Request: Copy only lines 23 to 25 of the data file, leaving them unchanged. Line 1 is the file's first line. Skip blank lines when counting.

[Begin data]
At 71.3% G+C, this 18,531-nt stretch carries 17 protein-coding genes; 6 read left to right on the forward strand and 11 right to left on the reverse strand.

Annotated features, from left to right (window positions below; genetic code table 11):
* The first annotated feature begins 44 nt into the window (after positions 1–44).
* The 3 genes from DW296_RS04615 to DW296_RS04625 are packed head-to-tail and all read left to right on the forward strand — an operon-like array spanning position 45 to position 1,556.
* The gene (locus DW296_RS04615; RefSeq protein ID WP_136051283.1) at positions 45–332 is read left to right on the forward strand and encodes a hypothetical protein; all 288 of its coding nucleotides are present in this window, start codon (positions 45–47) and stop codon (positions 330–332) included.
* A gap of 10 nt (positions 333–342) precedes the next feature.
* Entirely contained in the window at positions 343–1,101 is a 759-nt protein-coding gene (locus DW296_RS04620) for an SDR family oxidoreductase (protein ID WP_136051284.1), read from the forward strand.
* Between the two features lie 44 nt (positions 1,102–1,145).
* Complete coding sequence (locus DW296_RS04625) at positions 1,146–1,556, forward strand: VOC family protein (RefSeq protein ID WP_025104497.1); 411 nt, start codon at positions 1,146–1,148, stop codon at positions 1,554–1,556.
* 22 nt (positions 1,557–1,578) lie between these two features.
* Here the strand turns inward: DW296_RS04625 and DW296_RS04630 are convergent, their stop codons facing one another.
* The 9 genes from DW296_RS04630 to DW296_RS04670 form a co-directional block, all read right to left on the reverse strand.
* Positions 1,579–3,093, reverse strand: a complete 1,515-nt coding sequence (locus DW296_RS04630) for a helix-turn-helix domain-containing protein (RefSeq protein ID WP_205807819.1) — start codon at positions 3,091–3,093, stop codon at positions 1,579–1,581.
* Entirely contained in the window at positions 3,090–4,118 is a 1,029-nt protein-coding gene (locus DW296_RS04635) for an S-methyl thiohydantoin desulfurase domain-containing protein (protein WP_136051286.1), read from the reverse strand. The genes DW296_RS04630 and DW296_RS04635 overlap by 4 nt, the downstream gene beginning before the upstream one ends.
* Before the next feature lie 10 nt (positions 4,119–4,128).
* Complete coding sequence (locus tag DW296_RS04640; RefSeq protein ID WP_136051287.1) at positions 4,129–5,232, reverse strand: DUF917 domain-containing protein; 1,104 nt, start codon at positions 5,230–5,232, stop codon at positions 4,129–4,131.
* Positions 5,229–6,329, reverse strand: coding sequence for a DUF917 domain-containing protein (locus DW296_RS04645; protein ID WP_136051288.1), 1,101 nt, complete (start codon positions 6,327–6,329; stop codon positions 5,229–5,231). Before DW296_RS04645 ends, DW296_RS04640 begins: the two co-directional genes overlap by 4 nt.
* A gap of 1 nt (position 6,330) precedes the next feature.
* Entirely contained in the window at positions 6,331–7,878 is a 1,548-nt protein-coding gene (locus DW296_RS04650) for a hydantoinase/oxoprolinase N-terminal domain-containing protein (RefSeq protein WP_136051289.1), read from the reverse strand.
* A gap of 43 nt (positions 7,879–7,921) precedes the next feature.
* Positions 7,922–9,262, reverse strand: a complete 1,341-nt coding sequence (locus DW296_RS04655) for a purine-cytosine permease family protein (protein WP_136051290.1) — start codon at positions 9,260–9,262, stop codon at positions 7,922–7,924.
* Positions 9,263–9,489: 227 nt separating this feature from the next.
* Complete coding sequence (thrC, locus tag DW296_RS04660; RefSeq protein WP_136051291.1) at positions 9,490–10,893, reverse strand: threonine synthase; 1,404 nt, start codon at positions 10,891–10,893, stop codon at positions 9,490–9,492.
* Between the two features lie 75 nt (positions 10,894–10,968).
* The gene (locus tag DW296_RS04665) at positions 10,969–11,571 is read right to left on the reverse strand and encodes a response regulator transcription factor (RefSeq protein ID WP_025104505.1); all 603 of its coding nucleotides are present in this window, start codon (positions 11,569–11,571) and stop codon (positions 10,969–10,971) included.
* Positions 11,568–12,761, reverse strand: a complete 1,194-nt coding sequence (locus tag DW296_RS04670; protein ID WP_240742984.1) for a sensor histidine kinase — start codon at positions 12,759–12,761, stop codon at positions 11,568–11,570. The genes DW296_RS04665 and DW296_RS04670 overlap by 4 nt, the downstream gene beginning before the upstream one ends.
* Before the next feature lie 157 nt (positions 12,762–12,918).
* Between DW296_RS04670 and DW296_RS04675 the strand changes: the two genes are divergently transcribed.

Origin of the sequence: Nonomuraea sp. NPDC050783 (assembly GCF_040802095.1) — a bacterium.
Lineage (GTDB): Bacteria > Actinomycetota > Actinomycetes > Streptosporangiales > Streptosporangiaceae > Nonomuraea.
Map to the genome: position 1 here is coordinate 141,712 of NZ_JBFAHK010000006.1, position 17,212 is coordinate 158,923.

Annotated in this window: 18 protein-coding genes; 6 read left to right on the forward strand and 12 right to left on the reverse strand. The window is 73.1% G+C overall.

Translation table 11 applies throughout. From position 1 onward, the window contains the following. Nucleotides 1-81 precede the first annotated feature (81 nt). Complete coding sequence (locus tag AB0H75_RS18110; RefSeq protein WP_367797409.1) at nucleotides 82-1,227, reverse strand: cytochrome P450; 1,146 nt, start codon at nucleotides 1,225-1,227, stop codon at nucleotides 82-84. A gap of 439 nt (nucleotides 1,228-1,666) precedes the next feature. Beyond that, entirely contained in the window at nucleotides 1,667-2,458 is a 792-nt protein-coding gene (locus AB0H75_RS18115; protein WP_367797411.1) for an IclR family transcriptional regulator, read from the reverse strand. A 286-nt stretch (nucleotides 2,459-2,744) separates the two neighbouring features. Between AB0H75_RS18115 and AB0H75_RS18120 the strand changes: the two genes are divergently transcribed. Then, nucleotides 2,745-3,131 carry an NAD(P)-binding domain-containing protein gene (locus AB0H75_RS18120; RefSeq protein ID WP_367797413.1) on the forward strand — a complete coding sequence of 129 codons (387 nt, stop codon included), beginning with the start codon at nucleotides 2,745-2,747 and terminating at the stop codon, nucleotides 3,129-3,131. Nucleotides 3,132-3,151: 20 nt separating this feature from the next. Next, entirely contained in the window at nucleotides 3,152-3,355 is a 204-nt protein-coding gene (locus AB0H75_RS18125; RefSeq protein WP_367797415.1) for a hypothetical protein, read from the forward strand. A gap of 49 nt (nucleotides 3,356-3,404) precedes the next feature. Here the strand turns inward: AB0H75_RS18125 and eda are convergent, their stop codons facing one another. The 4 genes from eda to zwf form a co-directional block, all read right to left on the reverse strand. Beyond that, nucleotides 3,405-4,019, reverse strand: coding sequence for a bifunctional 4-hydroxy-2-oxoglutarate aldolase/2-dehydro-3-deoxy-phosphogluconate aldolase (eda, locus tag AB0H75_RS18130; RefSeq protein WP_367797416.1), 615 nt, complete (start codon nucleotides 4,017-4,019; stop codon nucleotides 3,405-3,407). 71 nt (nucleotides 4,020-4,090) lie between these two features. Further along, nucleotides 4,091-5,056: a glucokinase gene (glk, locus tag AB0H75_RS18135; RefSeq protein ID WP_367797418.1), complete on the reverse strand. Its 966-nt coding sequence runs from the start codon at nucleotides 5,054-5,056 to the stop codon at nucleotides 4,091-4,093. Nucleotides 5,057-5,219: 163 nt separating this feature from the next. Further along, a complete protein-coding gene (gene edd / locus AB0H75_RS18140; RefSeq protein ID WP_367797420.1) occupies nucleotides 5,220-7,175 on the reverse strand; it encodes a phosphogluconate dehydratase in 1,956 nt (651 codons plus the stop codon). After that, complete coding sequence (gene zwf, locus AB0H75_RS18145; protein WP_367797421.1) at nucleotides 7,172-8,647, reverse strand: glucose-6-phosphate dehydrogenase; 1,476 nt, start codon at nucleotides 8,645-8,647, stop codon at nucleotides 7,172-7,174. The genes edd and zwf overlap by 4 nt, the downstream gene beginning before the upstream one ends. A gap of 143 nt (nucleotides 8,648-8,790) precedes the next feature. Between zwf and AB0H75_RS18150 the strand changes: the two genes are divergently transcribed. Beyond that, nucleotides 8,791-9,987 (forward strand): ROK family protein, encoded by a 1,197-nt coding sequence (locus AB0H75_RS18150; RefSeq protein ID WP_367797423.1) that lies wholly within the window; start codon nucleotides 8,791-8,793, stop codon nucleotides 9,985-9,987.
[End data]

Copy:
* Complete coding sequence (thrC, locus tag DW296_RS04660; RefSeq protein WP_136051291.1) at positions 9,490–10,893, reverse strand: threonine synthase; 1,404 nt, start codon at positions 10,891–10,893, stop codon at positions 9,490–9,492.
* Between the two features lie 75 nt (positions 10,894–10,968).
* The gene (locus tag DW296_RS04665) at positions 10,969–11,571 is read right to left on the reverse strand and encodes a response regulator transcription factor (RefSeq protein ID WP_025104505.1); all 603 of its coding nucleotides are present in this window, start codon (positions 11,569–11,571) and stop codon (positions 10,969–10,971) included.